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‘Real men provide, Real women appreciate it’ – billboard angers some women

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American women have come far since the first women's rights convention in 1848. The first female conductor, speaker of the house, astronaut to walk in space, chess grandmaster and others explain what it was like to break the glass ceiling in their

A billboard between Winston-Salem and Greensboro has caught the eye — and the ire — of some who think it is a slam on gender equality.

The sign reads, “Real men provide, Real women appreciate it.”

The billboard, on Interstate 40 Business West, has garnered strong reactions from those who think the message is misogynistic and outdated. Winston-Salem business owner Molly Grace said the sign’s message is an attempt to silence women who want to be seen as equals to men.

“It does not say anything that suggests that men and women are equal role players in the home,” said Grace, 30, who owns the boutique Kleur in downtown Winston-Salem.

Grace has organized a peaceful protest Sunday at 11 a.m. to show disapproval to what the sign represents. A location for the event has not yet been determined.

Grace said she interprets the sign to mean that men provide and that women should be thankful.

We don’t endorse the message that’s there. We’re just the messenger.

Bill Whiteheart, Whiteheart Outdoor Advertising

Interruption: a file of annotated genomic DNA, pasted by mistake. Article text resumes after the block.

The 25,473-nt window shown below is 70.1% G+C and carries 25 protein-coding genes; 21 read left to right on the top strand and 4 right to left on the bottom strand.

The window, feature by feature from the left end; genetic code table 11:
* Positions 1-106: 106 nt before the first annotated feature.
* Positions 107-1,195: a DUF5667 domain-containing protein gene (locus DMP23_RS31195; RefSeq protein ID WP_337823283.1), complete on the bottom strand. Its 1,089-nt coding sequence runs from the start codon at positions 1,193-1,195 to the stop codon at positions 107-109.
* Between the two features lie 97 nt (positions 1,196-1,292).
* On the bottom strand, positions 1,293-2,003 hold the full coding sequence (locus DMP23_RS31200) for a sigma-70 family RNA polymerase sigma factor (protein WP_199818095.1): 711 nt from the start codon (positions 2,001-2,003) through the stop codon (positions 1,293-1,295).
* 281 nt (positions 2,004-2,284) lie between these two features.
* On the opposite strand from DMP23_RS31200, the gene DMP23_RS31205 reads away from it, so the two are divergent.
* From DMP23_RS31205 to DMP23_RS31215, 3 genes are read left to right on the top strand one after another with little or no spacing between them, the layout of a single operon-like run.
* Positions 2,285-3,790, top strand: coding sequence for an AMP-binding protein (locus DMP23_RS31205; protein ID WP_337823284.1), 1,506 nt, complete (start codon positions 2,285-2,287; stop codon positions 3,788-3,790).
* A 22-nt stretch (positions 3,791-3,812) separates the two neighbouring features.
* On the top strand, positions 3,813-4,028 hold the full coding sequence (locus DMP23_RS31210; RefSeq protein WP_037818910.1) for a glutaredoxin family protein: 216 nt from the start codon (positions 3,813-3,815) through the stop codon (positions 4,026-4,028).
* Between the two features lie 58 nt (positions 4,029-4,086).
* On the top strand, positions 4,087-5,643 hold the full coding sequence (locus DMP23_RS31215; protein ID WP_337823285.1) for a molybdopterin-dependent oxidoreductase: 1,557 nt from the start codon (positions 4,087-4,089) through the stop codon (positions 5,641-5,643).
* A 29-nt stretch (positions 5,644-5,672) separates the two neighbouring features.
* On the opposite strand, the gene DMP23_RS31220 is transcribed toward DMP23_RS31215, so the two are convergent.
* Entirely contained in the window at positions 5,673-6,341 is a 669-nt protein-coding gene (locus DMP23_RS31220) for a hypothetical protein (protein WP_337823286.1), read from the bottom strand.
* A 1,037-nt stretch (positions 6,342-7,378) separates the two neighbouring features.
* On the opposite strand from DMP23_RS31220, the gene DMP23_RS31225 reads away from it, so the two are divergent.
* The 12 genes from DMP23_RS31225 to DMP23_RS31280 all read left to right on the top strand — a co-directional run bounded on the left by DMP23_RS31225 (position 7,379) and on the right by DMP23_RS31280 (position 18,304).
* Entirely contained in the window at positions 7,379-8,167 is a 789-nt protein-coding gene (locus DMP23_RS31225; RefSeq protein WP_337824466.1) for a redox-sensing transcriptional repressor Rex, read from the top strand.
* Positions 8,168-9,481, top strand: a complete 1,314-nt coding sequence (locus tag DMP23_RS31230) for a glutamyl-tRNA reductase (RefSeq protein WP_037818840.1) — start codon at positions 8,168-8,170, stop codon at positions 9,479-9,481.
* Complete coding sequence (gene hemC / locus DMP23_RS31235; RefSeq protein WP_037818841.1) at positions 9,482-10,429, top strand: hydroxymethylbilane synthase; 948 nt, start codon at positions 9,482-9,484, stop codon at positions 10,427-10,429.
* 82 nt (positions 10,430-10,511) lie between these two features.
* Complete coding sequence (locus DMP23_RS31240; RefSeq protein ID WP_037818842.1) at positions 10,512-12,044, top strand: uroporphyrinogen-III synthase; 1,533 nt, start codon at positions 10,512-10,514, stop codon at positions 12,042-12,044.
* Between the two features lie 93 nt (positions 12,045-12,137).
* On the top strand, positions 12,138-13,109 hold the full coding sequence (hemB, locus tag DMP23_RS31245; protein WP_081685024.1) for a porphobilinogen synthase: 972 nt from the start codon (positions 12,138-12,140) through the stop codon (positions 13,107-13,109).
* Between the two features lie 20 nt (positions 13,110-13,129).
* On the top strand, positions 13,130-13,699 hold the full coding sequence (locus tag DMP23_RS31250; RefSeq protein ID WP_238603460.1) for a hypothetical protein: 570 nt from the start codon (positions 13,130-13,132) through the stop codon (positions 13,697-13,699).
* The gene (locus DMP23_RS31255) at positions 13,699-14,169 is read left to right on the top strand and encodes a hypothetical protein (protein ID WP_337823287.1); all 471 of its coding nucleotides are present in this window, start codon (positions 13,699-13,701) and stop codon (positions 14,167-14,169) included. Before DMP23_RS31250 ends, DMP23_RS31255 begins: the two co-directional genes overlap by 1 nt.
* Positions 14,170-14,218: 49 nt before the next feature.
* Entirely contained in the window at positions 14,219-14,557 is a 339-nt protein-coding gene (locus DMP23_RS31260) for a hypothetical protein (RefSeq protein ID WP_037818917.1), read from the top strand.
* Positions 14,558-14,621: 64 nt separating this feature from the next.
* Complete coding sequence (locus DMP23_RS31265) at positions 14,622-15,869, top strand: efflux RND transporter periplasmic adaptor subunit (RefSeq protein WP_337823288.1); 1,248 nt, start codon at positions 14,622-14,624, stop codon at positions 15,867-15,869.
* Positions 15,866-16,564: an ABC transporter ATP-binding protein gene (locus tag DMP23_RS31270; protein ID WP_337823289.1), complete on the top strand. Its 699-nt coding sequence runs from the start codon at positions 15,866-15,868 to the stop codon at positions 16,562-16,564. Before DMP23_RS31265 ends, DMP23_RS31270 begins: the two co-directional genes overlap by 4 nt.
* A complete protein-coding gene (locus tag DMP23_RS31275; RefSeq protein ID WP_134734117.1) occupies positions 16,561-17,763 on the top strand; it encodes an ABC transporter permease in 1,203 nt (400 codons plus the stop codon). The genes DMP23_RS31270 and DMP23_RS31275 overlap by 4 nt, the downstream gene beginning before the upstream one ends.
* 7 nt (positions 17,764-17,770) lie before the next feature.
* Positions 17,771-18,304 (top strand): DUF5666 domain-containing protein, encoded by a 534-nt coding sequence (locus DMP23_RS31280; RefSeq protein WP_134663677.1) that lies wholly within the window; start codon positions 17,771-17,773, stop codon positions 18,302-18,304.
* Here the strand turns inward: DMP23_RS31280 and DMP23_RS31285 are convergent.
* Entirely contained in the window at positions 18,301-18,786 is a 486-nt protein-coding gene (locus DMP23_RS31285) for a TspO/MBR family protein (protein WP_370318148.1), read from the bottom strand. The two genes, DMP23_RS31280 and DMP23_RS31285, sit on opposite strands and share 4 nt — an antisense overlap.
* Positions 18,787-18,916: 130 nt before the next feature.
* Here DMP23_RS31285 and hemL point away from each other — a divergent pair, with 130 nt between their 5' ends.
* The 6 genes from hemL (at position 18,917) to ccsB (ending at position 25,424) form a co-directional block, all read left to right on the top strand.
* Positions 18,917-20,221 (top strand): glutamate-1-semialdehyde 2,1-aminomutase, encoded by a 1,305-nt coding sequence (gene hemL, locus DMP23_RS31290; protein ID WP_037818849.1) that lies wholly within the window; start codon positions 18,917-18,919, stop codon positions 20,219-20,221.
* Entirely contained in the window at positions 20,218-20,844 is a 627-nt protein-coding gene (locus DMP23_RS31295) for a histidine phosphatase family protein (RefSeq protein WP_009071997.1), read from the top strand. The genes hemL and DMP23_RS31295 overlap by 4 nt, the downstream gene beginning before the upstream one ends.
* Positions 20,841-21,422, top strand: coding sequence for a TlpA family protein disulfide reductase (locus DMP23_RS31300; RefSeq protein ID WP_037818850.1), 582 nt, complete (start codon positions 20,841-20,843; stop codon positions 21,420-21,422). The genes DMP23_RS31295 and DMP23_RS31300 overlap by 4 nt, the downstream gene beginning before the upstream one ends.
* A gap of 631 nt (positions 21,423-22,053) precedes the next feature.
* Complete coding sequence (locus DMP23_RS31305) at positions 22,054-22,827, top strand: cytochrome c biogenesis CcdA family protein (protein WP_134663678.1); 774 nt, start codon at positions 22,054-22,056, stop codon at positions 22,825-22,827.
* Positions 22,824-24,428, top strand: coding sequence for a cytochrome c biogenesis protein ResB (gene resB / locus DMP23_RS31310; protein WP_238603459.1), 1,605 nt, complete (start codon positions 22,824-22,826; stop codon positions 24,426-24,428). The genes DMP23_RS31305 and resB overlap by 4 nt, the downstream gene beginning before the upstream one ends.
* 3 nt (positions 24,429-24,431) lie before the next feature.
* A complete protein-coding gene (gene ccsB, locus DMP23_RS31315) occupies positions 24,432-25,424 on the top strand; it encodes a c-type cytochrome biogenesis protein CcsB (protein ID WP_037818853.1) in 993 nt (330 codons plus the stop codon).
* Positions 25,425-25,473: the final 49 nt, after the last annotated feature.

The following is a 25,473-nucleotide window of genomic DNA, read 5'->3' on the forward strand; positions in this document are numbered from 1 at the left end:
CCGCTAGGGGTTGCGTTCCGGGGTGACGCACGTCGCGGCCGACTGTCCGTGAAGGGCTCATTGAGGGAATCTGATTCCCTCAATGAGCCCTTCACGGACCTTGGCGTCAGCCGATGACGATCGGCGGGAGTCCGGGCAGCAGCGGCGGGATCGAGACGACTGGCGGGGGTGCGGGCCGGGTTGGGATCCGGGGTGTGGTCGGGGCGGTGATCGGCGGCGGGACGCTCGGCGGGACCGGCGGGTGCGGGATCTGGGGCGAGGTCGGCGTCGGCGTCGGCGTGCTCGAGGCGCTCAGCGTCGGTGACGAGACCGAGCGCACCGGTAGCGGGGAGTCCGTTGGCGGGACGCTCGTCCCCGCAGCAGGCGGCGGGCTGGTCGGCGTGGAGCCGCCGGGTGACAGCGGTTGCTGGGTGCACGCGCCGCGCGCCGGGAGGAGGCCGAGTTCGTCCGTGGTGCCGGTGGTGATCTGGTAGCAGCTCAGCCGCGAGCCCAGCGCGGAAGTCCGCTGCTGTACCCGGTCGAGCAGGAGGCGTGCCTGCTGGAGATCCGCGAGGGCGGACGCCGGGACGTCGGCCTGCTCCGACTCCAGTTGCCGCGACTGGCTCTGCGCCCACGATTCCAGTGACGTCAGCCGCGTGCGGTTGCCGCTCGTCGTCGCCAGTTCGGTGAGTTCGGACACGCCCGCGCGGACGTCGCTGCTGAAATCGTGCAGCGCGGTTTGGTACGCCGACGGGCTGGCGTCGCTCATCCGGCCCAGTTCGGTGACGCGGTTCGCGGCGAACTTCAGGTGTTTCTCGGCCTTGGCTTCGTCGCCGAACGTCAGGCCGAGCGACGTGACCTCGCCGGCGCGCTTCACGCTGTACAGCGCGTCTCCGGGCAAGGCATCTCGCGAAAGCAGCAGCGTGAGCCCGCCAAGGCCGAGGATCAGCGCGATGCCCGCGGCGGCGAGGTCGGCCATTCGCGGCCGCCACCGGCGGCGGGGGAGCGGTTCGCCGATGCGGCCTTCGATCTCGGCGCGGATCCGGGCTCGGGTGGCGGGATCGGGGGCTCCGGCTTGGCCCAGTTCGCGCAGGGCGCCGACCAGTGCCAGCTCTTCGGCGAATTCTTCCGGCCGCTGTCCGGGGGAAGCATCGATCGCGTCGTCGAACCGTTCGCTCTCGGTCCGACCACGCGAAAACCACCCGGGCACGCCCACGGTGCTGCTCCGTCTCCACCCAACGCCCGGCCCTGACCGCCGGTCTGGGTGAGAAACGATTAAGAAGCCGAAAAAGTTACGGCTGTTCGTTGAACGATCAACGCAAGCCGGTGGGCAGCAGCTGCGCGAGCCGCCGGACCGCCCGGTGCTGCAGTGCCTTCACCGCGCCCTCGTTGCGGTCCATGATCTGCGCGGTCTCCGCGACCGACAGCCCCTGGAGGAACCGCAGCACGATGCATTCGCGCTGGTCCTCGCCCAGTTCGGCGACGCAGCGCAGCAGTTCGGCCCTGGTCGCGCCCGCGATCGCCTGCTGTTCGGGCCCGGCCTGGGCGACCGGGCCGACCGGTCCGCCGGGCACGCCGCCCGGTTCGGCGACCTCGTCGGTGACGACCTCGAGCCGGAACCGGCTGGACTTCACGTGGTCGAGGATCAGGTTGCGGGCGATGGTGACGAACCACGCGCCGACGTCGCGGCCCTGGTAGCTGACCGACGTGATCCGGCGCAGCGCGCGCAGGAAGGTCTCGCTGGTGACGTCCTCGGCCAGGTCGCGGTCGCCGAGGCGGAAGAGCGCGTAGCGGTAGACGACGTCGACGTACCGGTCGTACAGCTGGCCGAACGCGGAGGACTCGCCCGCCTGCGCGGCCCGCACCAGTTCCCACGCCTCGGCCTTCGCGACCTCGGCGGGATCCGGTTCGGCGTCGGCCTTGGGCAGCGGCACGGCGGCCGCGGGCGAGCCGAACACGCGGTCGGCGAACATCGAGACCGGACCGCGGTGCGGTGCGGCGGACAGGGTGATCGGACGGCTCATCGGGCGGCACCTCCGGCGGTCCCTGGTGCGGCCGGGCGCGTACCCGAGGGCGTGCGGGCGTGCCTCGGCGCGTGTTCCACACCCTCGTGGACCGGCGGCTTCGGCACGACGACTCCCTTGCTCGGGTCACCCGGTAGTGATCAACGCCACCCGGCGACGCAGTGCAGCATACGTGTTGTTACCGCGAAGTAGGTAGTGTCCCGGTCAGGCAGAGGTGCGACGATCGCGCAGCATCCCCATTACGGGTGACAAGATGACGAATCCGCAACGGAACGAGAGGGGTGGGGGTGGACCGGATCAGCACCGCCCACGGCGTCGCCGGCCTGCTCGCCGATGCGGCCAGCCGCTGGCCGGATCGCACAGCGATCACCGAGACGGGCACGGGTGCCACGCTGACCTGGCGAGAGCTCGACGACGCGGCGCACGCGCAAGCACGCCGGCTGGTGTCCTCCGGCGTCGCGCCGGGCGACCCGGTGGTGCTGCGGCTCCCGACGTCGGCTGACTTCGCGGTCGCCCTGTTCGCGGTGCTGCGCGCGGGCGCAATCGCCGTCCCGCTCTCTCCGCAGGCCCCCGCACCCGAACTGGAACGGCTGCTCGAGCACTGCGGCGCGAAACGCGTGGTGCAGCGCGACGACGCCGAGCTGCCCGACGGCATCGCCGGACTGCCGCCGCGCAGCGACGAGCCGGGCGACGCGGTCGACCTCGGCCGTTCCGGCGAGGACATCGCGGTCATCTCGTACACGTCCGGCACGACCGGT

“We are protesting the way that this patriarchal way of thinking still exists and that it’s perpetuated and it’s embraced,” she said. “It really marginalizes and hurts people.”

The billboard belongs to Whiteheart Outdoor Advertising, a company operated by Bill Whiteheart. He is a former Republican member of the Forsyth County Board of Commissioners and was known for being socially and fiscally conservative, according to the Winston-Salem Journal.

The billboard was purchased by a company that wishes to remain nameless, Whiteheart said. It went up Friday and will remain for about 30 days.

A Whiteheart billboard costs about $2,000, he said.

Whiteheart said his company’s job is to convey a message, not to take sides on it.

It’s not the sign, it’s the thinking, it’s the sentiment behind the sign that hurts and marginalizes many people that see it as offensive.

Molly Grace, Winston-Salem business owner

“We don’t endorse the message that’s there,” he said. “We’re just the messenger.”

Grace said her displeasure with the sign is not partisan.

It takes a stand on a social issue that many people are talking about, she said, pointing to women’s marches across the nation as an example of how people are expressing themselves.

She also said the sign’s language was intentionally vague, so it can mean different things to different people.

“It’s not the sign, it’s the thinking, it’s the sentiment behind the sign that hurts and marginalizes many people that see it as offensive,” she said. “If that does not apply to you, then move along.”

Since speaking out on the sign, Grace said she has received messages on social media and seen posts on message boards that are derogatory, or accuse her of having a “liberal agenda.”

“They’re calling me all the b-words and c-words that you can possibly think of,” she said. “It’s just another example highlighting what I’m talking about.”

The Associated Press contributed to this report.

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